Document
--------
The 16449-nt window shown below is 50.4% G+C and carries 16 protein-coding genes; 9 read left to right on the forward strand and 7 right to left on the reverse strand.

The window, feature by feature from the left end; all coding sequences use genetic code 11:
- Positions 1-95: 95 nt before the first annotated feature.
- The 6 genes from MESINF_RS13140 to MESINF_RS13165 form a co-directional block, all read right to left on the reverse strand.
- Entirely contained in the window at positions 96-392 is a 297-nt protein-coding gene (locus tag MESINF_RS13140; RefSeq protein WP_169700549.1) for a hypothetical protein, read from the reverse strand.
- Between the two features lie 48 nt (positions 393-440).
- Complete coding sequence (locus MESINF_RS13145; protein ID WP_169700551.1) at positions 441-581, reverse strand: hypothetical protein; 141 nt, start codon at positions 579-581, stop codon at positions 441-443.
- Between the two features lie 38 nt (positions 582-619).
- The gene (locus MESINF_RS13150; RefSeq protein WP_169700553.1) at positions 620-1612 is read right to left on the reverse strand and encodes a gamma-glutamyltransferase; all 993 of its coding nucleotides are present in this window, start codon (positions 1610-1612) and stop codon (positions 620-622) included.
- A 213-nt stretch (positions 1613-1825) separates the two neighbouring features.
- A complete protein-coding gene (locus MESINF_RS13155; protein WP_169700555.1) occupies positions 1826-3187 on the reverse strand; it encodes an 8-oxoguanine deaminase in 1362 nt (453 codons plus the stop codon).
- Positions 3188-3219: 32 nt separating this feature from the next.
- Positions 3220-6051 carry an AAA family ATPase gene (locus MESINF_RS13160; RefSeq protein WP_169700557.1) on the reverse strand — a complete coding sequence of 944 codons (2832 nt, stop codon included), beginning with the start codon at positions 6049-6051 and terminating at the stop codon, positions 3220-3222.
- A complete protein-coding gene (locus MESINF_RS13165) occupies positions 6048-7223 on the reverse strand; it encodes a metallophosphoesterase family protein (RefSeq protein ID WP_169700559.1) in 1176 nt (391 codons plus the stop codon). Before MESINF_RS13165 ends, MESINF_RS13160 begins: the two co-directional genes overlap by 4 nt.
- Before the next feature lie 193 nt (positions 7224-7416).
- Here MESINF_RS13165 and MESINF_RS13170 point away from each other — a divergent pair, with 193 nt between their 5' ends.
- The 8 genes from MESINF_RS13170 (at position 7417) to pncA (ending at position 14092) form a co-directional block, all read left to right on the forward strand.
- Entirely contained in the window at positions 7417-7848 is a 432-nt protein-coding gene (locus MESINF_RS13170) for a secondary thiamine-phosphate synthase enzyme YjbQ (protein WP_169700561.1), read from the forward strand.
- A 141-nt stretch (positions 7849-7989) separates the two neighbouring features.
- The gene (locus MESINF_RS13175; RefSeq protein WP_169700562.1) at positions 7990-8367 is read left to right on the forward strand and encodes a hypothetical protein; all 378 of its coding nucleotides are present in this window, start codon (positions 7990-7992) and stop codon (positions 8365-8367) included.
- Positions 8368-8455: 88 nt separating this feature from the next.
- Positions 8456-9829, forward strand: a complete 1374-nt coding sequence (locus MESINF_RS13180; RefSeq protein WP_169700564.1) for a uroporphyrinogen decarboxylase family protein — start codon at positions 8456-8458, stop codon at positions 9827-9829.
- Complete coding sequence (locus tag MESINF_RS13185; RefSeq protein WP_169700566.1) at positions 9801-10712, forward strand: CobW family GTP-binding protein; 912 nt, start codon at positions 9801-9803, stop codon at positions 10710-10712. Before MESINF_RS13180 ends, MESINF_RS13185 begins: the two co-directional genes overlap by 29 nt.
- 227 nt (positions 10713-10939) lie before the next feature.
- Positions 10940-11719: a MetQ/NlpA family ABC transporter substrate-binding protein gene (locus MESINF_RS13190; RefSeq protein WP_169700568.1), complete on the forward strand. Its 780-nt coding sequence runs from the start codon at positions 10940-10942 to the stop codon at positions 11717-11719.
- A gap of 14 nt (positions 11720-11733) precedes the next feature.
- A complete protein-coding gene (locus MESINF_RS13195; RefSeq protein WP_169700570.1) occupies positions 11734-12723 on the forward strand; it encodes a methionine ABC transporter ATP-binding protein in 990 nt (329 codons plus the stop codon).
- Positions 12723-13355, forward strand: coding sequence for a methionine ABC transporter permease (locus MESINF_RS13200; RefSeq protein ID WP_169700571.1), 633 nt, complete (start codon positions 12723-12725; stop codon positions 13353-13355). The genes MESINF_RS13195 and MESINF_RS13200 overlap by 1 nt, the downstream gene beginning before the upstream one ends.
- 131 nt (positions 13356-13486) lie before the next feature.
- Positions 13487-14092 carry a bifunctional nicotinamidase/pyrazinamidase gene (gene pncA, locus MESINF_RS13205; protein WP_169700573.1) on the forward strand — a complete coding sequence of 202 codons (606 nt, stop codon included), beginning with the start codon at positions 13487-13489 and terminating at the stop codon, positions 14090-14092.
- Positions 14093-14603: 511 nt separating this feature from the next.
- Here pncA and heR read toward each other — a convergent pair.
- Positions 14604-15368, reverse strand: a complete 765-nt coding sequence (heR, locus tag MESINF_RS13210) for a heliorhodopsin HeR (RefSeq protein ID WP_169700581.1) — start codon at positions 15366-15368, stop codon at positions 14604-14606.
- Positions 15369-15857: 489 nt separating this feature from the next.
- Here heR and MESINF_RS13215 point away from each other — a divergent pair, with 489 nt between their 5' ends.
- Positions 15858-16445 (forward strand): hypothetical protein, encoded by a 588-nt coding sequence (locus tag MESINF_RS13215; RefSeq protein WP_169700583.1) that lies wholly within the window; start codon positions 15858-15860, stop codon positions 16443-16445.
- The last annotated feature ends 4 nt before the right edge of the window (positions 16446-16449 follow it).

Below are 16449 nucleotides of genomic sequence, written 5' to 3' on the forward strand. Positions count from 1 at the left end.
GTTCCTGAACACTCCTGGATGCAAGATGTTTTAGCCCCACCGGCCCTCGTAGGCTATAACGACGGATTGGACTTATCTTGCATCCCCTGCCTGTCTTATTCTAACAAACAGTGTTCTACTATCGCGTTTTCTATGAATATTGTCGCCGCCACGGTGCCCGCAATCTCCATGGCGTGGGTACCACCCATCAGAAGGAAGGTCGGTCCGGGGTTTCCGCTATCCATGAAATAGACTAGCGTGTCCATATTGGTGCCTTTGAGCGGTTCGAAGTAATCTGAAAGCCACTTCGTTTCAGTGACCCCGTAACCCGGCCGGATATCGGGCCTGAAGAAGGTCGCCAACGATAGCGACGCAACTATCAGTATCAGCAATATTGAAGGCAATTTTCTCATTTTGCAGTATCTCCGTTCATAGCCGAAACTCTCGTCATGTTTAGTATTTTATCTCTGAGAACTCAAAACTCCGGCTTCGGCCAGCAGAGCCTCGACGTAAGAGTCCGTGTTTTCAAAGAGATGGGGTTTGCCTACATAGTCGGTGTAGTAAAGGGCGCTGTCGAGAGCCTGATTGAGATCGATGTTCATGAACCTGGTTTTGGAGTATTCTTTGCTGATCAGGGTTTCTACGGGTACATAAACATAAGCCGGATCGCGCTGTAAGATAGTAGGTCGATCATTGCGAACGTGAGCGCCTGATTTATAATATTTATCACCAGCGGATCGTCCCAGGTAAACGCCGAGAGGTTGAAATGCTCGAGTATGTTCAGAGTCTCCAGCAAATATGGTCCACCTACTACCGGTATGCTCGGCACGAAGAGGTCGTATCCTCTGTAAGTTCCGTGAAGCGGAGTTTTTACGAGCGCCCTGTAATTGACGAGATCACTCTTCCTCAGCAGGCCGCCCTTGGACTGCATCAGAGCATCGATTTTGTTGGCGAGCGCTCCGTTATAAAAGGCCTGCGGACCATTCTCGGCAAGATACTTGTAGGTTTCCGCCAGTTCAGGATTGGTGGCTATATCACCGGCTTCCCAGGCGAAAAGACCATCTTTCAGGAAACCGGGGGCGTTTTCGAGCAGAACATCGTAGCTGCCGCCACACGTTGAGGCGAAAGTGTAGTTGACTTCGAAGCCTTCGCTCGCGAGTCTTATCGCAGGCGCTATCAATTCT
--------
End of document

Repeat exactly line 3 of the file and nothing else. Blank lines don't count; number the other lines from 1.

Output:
- Positions 1-95: 95 nt before the first annotated feature.